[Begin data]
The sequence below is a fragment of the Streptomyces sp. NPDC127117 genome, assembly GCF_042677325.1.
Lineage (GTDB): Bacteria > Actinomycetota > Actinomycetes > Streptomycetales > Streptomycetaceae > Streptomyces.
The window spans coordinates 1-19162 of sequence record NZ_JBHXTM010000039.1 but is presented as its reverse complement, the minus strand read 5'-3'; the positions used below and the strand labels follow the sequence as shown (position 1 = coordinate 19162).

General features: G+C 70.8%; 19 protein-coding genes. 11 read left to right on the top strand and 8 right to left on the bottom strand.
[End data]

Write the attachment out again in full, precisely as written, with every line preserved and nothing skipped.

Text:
The sequence below is a fragment of the Streptomyces sp. NPDC127117 genome, assembly GCF_042677325.1.
Lineage (GTDB): Bacteria > Actinomycetota > Actinomycetes > Streptomycetales > Streptomycetaceae > Streptomyces.
The window spans coordinates 1-19162 of sequence record NZ_JBHXTM010000039.1 but is presented as its reverse complement, the minus strand read 5'-3'; the positions used below and the strand labels follow the sequence as shown (position 1 = coordinate 19162).

General features: G+C 70.8%; 19 protein-coding genes. 11 read left to right on the top strand and 8 right to left on the bottom strand.